On May 30, 2019 Timothy Boyce, director of the Delaware County Department of Emergency Services testified before the House Veterans Affairs and Emergency Preparedness Committee at a public hearing. In his remarks, Boyce noted the lack of state funding for emergency preparedness around potential pipeline incidents and the lack of plans in place for a community-wide evacuation especially in the first 30 minutes of an incident.
“You know, we have firefighting plans, we have hazard control plans, we have air monitoring plans, but we don’t have a commonality people plan,” Boyce said. “Not everybody has a smart phone. Not everyone can self-evacuate.”
It is imperative that leak and incident detection systems are integrated with County Emergency Services in order to properly understand and mitigate risk. Integrated leak and incident detection systems must be installed prior to pipeline operation, and a notification system must be in place to warn the public in the event of a pipeline emergency. Emergency response plans need to be developed to adequately prepare the public in the event of an emergency. These plans must be created in coordination with all levels of government including local municipalities and be tailored to individual communities. Emergency notification and evacuation plans must include individuals with disabilities and be compliant with the American Disabilities Act.
• Public Education and Preparedness
The Commission should work to develop plans that provide the general public with proper comprehensive information and education regarding pipeline safety. The public should be provided with resources that unambiguously explain any risks posed by pipelines and how to respond in the event of an emergency. A lack of transparency regarding pipeline risk will undermine public safety and trust.
As an example, the Exelon nuclear power plant in Limerick, PA provides an annual communication that outlines the risks, how to know when to follow emergency procedures, exactly how they will be notified, complete with a map of escape routes, and shelters based on the location of evacuees. If, for example, a parent is at home or at work when an emergency response is required and their children are at one of the schools within the potential impact radius, they will know where their children have been evacuated to and how to most safely be reunified with their family members.
• Definition of Public Utility
The term “public utility” must be redefined to clarify and designate that the majority of the product or service must be essential, and the end user must be the public. Public utility status should not be a designation given to corporation for the purpose of manufacturing and/or export of non-essential consumer products. Mariner East was designated as a public utility even though only a small percent of the pipeline capacity is providing resources to Pennsylvania consumers for energy and most of the capacity is being sold to the plastics manufacturing industry. This would give local governments greater ability to regulate public health and safety issues when it comes to infrastructure expansion, especially in high consequence areas.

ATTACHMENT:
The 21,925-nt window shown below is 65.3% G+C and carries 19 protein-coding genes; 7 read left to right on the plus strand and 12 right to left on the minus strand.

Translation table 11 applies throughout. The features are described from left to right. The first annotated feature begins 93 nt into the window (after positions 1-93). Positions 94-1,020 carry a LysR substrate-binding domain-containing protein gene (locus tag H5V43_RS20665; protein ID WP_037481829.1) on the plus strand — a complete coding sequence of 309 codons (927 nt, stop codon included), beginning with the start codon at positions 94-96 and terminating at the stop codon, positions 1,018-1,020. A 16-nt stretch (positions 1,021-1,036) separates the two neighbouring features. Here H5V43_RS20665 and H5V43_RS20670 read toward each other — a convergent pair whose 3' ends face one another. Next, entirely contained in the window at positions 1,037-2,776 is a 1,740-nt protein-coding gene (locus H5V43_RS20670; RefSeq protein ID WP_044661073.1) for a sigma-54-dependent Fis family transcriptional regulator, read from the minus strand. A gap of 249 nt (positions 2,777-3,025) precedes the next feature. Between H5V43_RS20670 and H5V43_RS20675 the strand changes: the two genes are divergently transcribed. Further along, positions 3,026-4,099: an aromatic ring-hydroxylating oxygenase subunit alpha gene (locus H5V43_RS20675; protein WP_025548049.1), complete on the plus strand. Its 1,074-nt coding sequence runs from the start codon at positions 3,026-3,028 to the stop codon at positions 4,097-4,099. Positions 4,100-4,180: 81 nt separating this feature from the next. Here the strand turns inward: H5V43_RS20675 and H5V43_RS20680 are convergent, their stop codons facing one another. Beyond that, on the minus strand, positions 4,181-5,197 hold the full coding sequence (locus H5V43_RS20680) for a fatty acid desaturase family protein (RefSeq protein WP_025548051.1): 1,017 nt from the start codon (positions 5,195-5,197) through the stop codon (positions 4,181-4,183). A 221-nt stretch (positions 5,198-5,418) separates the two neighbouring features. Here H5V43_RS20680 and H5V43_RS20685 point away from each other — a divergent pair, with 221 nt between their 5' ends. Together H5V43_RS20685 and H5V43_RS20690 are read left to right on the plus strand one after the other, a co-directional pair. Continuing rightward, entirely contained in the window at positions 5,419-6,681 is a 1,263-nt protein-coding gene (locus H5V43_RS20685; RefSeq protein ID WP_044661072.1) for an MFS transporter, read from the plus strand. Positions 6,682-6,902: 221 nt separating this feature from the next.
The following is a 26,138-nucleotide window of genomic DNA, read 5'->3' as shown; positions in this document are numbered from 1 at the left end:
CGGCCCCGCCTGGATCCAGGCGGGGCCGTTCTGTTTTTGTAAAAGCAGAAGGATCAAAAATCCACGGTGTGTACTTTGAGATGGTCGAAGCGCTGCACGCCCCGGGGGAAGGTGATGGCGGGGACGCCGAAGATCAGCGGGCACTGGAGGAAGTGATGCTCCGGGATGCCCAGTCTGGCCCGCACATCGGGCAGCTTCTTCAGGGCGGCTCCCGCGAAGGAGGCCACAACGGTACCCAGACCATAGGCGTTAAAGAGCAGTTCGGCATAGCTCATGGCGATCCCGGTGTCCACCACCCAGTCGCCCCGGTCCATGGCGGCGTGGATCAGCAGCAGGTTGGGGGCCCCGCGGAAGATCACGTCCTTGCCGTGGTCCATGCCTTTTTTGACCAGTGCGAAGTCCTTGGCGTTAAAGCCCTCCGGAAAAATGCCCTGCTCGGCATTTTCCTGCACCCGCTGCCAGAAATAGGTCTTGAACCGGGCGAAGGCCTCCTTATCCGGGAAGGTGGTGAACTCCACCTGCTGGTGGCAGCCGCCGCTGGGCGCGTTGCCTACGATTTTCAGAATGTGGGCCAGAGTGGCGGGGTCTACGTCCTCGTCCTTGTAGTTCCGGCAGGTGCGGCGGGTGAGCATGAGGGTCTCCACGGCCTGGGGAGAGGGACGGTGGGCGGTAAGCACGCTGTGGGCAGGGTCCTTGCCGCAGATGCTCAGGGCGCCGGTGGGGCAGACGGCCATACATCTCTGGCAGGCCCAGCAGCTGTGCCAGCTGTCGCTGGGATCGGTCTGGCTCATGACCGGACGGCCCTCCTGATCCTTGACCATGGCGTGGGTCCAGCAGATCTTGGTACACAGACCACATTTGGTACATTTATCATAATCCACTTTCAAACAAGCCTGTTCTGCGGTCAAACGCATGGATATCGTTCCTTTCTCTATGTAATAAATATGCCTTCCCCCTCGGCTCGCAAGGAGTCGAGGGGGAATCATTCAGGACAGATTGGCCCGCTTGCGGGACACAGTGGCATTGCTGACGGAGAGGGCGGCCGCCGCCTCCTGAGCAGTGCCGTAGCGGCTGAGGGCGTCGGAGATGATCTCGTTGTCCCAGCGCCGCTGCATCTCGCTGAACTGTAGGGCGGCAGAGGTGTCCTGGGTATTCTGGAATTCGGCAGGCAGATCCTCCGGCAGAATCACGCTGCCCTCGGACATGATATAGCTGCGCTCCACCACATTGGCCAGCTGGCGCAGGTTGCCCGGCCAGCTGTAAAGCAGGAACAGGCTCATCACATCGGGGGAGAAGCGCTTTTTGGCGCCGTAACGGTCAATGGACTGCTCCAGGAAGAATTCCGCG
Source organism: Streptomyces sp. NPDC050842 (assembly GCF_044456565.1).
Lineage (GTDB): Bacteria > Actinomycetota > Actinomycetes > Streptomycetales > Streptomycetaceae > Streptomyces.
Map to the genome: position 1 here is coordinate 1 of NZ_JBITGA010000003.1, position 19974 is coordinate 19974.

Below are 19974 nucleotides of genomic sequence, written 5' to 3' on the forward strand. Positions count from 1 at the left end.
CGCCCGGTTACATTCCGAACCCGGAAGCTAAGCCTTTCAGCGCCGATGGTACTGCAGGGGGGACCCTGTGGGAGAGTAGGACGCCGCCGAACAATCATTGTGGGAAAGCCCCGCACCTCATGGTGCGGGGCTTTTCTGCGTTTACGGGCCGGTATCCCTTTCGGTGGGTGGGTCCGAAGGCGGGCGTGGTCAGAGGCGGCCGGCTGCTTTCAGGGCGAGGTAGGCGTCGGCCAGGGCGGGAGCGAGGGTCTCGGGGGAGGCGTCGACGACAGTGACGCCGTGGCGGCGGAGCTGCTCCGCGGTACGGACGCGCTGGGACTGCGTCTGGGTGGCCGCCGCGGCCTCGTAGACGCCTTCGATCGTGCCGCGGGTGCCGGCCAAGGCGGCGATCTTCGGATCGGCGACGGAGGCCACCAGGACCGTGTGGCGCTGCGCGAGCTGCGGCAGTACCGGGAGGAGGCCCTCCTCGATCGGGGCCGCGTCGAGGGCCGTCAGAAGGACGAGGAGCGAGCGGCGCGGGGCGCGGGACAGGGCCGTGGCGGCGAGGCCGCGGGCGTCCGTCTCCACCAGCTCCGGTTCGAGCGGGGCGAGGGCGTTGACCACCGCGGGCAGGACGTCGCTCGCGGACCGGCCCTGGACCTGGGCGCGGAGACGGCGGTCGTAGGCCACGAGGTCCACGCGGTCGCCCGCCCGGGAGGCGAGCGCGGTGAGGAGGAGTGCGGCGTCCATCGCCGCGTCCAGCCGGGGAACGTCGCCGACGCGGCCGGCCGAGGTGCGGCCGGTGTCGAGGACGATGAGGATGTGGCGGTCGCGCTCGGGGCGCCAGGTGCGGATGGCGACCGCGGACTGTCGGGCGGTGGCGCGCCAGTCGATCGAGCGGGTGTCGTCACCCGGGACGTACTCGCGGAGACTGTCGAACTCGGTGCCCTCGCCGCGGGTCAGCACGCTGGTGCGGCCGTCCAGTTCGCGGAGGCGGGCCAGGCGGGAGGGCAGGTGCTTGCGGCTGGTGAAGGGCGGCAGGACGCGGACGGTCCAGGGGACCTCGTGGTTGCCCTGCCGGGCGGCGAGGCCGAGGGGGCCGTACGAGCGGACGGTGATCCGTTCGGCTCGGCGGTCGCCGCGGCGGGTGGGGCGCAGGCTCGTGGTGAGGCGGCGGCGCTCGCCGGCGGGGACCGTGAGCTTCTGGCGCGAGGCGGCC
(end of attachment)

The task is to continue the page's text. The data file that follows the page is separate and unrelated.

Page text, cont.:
• Leak Detection
HB 1735, introduced in May 2019 by Rep. Danielle Friel Otten with nine co-sponsors to date, would provide standards and a fee-generated funding mechanism to cover the cost of real-time leak detection systems that communicate directly with the appropriate first responders. The bill takes into account the size of the pipeline within the municipality, miles of pipeline, pressure in the pipeline, volume of product flowing through the pipeline, population density within potential impact radii, setbacks, report of the pipeline operator on pressure, contents and location of pipes to other pipes in the easement, in establishing a fee imposed on the pipeline operator.
This board would also enhance public notification as outlined above in “Public Education and Preparedness”.
The PUC should consider implementing such a program and funding mechanism for local municipalities within this rulemaking procedure in order to shift the cost burden of early detection and public warning systems off the taxpayers to where it belongs, the pipeline operators.
• Land Agents
Some land agents used by drilling/pipeline companies have harassed, bullied, and misled landowners. With this in mind, we recommend that the Commission require the Real Estate Commission to certify and register land agents engaged in the acquisition of oil, gas and mineral rights (including rights for a pipeline), and those acting to secure right of way for public utilities. Landowners will have the peace of mind that they are negotiating with a state-certified individual. In addition, they will have recourse and a place to turn if the land agent behaves in an unprofessional manner.
• Safety Setbacks
Although the PUC does not have jurisdiction over pipeline routes or siting, we urge the Commission to coordinate with the Department of Environmental Protection (DEP) regarding ensuring that routes are approved with community impacts in mind, particularly looking at health and environmental impact.